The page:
A large (929 ft2) three double bedroom, three storey maisonette with large eat-in kitchen-diner, private entrance and South west facing balcony, located on the upper three floors of a low level purpose built block, ideally located within walking distance of Hampstead Heath. Belsize Park, Kentish Town and Gospel Oak's multiple shops and transport links are close. Queen's Crescent market and Chalk Farm are within a short walk. Excellent storage includes two walk-in cupboards in the entrance lobby. Centrally heated (included in service charge), "German type" double glazing throughout. Long lease and chain free.
Living room 14'10" x 9'8" Door to south west facing balcony
Kitchen diner 16'3" x 16'1" At max. Fully fitted with ample dining space
Bedroom 12'8" x 9'2"
Bedroom 12'8" x 6'6"
Bedroom 12'5" x 6'7"
Bathroom 5'6" x 4'5" White suite, plus separate wc
Balcony 9'3" x 4'1" South west facing. Accessed from living room
Entrance lobby 11'4" x 4'8" Includes storage room plus under-stairs cupboard
Tenure: Leasehold 100 years
Ground rent: £10 p.a.
Service charge: £480 per month includes central heating, hot water and buildings insurance
Council tax: Band D (Camden Borough)
EPC Band D
Queen's Crescent was developed in the 1860s and the street name at the time complimented Queen Victoria after whom the Victorian Age is named. I'm paraphrasing here, but Queen Victoria was known to hand out good advice: people should drink plenty of beer, buy a dachshund, beware of artists and close their eyes and think of England. Are we amused by these? No, we are not amused.
Nowadays, Queen's Crescent is a marvellous representation of Camden's rich diversity of people and architecture. Since Victorian times, this curved street, stretching from Prince of Wales Road near Chalk Farm to Gillies Street in Kentish Town to the east, has been a mix of grand and modest homes. In 1873, J Sainsbury set up his second ever shop at 159 Queen's Crescent. He moved his family to the flat above because he wanted to enjoy the better quality of air. There's a photograph in the Museum of London taken in 1913 of a redoubtable bunch of shop assistants standing outside, not a smile between them. Glad to say I find Sainsbury employees much sunnier now.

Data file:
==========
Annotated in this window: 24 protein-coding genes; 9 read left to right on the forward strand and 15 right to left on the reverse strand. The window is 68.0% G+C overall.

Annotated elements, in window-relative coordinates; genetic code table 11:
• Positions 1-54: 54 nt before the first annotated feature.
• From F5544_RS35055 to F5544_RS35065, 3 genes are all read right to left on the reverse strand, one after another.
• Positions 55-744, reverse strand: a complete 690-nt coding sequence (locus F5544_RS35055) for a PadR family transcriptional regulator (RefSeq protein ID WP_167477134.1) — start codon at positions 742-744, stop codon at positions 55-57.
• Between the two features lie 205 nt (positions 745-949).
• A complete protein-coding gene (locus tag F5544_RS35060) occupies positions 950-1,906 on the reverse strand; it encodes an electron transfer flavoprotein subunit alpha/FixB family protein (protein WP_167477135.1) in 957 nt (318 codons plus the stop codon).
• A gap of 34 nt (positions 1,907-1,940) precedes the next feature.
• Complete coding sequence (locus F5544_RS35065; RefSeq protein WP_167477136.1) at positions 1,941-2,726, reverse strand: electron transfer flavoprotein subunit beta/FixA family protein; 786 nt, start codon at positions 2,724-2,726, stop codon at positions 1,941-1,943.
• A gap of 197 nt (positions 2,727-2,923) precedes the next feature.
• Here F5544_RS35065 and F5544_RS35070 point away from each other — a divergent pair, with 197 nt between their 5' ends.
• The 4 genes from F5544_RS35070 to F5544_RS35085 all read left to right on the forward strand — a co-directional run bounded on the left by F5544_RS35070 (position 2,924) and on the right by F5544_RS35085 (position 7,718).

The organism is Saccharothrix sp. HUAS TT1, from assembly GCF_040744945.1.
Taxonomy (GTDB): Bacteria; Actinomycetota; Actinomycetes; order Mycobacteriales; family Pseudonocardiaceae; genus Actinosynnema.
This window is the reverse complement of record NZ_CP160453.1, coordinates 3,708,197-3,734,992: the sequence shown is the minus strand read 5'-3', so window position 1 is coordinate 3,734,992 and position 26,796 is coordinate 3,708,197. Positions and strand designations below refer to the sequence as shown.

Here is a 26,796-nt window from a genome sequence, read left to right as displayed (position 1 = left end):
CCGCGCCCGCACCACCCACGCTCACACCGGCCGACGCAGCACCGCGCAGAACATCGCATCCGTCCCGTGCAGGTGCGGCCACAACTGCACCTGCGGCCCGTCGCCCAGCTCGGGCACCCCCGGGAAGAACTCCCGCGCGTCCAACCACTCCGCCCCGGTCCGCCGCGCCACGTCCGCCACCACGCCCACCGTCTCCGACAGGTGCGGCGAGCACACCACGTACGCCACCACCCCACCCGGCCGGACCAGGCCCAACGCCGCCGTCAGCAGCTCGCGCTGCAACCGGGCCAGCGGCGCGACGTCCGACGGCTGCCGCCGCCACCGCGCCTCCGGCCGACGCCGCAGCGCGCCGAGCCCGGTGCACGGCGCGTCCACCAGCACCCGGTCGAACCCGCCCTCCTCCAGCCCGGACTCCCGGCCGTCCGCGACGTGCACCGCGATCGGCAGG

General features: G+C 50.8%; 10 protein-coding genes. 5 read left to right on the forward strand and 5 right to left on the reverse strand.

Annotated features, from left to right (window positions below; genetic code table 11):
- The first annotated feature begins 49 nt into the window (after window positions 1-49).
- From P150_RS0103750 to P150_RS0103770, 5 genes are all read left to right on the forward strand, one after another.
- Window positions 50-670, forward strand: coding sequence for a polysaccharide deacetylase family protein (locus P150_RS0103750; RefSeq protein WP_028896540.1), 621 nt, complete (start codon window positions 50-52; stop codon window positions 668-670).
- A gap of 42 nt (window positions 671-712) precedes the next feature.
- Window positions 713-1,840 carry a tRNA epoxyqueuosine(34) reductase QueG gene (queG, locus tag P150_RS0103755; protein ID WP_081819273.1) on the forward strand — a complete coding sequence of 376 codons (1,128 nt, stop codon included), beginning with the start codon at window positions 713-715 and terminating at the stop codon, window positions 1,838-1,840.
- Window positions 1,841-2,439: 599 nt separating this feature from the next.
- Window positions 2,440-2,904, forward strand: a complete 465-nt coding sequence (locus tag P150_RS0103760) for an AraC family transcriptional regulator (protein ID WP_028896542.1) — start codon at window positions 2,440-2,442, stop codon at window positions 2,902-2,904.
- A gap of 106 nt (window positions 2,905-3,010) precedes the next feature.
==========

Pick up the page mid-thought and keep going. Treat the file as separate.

Malden Road, running roughly north to south, bisects Queen's Crescent, and this division separates the grander, leafy west side from the famous bustling mixed residential/commercial east side.
Below, I've described each side, starting with the east side.
From Malden Road to Gillies Street, Queen's Crescent is predominantly Victorian shop-fronted terraced houses with a variety of flats converted on the upper floors. This broad road is home to one of North London's largest street markets operating 94 stalls on Thursdays and Saturdays selling household goods, flowers, food and fresh produce. Many of the shops retail similar goods and the atmosphere has an amazing buzz. There's a real sense of authenticity as the market competes with the more famous tourist markets. If, in the words of Cher, I could turn back time, I'd visit Queen's Crescent Market and I doubt it would seem much different. You feel like you've stepped into a Tardis or a DeLorean or even H G Well's Time Sled and been transported back into the East End of London.
In contrast, Queen's Crescent feeds quiet residential streets such as Bassett Street, Allcroft Road and Weedington Road. Access from Grafton Road is now prohibited, so vehicle traffic is minimal.
The west section of Queen's Crescent continues from Malden Road to Prince of Wales Road where the road is closed off. This peaceful section of street is more residential and aesthetic with large Victorian Villas shaded by an abundance of mature Ash and Silver Maple. According to ReForest London's website, the leaves of the Silver Maple (Acer Saccharinum) flash their silver undersides in the breeze. The trees' flowers are said to be the harbingers of Spring. So as not to leave out the Ash tree, I found this little ditty on the London Tree Surgeons site: If ash be brown or ash be green, ash burns fit for a queen (anon).
The road on this side is still broad, yet vehicle traffic is trifling. It feeds some gorgeous little cul de sacs, built in the same era, such as Modbury Gardens and St Thomas Gardens and similar quiet residential streets such as Herbert Street and Marsden Street.